Mary Lee Brady, Ph.D.
Commercial coal mining, which was underway in Chesterfield County by 1730, comprised not only the county’s first true industrial development but also the first such operations undertaken in North America. Coal was first discovered in Chesterfield during the early 1700’s near Manakin Town, a French Huguenot settlement. Later, several French Huguenot families such as the Trabues, Salles, Ammonettes and DuVals operated coal pits near Falling Creek and the James River. Thomas Jefferson, in his Notes on Virginia, stated that the quality of Chesterfield’s coal was excellent. Eventually, mine workers settled in the vicinity of Midlothian, responding to the opportunity for employment in Chesterfield County’s coal pits. By the second quarter of the eighteenth century a number of private coal pits were operating on a commercial scale. Miners immigrated to Chesterfield from Wales, England and Scotland and the Heths, who were English investors, opened coal pits in the county. The Wooldridge family was among the first to undertake coal mining in the Midlothian area and it was likely that the mining community got its name.
During the Revolutionary War, Chesterfield County’s coal pits supplied the cannon factory at Westham (near Richmond) with fuel that was used in making shot and shells for the Continental Army. In 1781, British General Phillips and his men entered Chesterfield County; marched to the courthouse, which they set ablaze; and then continued on to destroy the county’s coal pits. This act attests to the importance of Chesterfield’s coal mining industry in the war for American independence. During the late eighteenth and early nineteenth centuries the largest concentration of mines in the Richmond Coal Basin (a geological formation that extends across several counties, to the west of the James River’s fall line) was in the Midlothian area. The largest coal mines in the Midlothian area during the late eighteenth century were the Black Heath pits, which were opened in ca. 1788.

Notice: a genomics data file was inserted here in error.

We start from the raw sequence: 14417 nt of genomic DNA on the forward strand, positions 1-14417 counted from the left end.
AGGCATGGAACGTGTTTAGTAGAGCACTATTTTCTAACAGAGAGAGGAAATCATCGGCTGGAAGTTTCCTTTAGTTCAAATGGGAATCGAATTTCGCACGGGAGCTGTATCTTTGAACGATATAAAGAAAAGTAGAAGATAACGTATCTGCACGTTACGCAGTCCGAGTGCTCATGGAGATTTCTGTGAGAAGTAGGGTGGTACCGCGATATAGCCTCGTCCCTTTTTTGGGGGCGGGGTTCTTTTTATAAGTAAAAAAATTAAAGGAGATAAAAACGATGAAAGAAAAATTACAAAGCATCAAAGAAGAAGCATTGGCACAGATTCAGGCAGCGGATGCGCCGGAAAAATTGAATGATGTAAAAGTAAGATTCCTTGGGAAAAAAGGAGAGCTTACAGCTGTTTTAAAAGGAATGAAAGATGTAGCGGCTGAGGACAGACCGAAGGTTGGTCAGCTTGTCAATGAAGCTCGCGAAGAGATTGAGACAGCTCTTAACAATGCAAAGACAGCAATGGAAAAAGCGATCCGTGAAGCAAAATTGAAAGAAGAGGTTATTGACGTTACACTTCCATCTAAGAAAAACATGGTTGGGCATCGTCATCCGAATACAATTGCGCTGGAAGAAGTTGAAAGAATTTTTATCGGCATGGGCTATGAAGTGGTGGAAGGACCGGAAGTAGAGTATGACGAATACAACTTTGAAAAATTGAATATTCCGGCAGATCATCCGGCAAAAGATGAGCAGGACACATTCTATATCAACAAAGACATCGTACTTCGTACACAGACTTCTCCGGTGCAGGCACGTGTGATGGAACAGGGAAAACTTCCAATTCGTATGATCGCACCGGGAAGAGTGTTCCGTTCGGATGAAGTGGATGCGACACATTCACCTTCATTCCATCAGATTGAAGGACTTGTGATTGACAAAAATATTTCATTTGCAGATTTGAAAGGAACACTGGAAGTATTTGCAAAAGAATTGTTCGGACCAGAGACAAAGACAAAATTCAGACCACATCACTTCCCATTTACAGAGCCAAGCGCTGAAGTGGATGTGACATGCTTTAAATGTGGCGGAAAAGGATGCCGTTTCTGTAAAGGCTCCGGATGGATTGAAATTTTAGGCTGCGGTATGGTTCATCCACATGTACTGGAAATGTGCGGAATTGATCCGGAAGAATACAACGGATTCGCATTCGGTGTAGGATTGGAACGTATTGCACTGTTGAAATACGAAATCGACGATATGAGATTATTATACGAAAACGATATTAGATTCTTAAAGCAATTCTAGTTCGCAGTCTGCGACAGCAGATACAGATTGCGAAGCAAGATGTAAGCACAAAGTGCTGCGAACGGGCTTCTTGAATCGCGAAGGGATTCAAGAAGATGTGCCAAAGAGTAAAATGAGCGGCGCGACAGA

Coal mining quickly emerged as Chesterfield’s most important industry, enabling the county’s citizens to lobby successfully for publicly supported transportation systems. In 1802 Chesterfield’s coal manufacturers and residents petitioned the General Assembly for permission to construct a turnpike between Manchester and Falling Creek, using part of the old Buckingham Road. The thoroughfare was opened to travelers in 1804 and was the first lengthy road in Virginia to have a graveled surface.
Chesterfield County’s first railroad, which began operating in 1831, was the second commercial railroad to be built in the United States. It was a 13 mile long mule-and-gravity powered line that connected the Midlothian coal mines with wharves that were located at Manchester. The Chesterfield Railroad was supplanted by the Richmond and Danville Railroad, which reached Midlothian in 1850. The Richmond and Petersburg Railroad (chartered in 1836), the Winterpock railroad (chartered in 1840 to haul coal from southwestern Chesterfield’s mining district to the Appomattox River) and other rail lines were built to several coal pits. The Richmond and Danville Railroad, chartered in 1848, was in operation by 1849. Its tracks cut across the northwestern part of the county, passing through Coalfield (Midlothian).